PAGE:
From January 2020, Goods and Service Tax (GST) in the city-state has been extended to include not only locally procured services, but also foreign digital services. Therefore, this blog will provide you in detail with what the targets of this new rule really are and how it may affect your business. Keep reading!
Table of Contents
What Kind of Service Is Taxed?
It appears to be the case that more than 100 service providers from overseas, which have registered for GST under Overseas Vendor Registration (OVR) in Singapore, will charge GST on the sale of their digital services to customers or buyers in Singapore, from the beginning of 2020. But how are digital services defined in such new rule?
Digital services are the services:
- Being supplied over the Internet or an electronic network with minimal or no human intervention; and
- Being impossible to operate without information technology.
Below are some of the most common examples in different categories:
- Downloadable digital content: such as mobile apps, e-books, and movies.
- Subscription-based media: such as news, magazines, streaming and online gaming.
- Software programs: such as photoshop tools, anti-virus software and office suites.
- Electronic data management: such as website hosting and cloud storage.
Who Is Applied to This New GST Rule?
Not every foreign supplier is the target of such rule. In fact, only the overseas digital service providers meeting these criteria are required to register for and charge GST to their buyers in Singapore:
- Annual global turnover exceeding S$1 million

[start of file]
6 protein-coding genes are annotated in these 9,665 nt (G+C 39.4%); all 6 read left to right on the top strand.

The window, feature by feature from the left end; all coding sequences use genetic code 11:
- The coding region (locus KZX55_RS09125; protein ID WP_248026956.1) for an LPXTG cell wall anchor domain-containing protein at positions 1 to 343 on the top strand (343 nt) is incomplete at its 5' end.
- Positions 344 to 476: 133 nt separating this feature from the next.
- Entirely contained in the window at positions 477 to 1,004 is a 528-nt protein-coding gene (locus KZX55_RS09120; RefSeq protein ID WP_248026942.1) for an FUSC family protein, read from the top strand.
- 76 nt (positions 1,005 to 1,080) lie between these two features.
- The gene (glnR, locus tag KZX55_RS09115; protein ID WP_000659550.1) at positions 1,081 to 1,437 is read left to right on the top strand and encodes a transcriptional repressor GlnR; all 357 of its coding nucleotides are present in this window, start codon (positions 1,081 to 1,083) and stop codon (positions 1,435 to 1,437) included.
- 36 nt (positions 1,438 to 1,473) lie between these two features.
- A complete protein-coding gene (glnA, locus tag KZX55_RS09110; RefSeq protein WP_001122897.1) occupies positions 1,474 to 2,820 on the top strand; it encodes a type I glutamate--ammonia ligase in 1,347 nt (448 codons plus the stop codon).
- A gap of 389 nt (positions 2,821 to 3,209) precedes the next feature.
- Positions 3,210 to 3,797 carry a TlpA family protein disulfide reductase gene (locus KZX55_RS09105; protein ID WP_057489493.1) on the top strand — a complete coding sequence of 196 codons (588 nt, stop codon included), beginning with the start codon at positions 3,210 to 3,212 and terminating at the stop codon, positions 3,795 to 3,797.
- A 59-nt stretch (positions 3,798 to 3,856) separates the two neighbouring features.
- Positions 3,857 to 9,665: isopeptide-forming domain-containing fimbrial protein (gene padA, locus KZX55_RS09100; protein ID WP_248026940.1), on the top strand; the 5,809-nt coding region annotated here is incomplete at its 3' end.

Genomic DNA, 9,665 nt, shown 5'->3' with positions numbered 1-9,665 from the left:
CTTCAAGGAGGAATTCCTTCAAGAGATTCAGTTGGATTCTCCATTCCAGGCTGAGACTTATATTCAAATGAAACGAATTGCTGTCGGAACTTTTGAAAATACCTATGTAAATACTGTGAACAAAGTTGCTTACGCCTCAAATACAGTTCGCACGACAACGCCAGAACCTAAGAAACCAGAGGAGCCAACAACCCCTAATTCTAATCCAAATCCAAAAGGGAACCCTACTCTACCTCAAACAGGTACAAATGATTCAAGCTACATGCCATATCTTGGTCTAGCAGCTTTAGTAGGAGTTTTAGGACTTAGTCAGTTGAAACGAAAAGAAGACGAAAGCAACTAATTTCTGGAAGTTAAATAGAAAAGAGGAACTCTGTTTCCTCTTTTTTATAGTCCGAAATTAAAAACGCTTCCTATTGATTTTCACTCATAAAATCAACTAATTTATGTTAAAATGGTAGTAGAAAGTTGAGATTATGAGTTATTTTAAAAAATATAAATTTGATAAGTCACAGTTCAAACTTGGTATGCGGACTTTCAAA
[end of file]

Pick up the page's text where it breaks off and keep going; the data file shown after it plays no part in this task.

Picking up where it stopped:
- The sale of digital services to customers in Singapore in 12 months reaching more than S$100,000.
How Does This Affect Your Business in Singapore?
The way it works depends on whether a business has registered for GST or not.
Non GST-registered Business
If customers are non GST-registered businesses, then foreign service providers will receive, declare and pay GST to IRAS. For instance, you have to pay S$107 for an anti-virus software, instead of the original price of $100 due to 7% tax rate, which will be included in the invoice.
GST-registered companies making purchases to overseas digital services will have to pay GST to IRAS via Reverse Charge. To be more specific, Reverse Charge means local customers paying directly GST to the tax authority on the imported services. Whereas the OVR means foreign suppliers pay the collected GST to the tax authority. Both take effect from the beginning of 2020.
Moreover, GST-registered businesses should provide the overseas suppliers with their GST registration numbers so that GST will not be charged in the bill.
Additional Advice to Customers
Customers must take responsibility for providing accurate and complete information, since foreign suppliers will use this information to determine whether or not the customers reside in Singapore and collect GST accordingly. Sending false information will be considered as a serious offense.
Furthermore, remember you can always check the registration for GST of an overseas service provider by using the searching tool on IRAS website to determine if you need to pay GST to the service provider in question.
There you have it, a new GST rule in 2020! Don’t just stop here, learn about other aspects of GST in Singapore with us!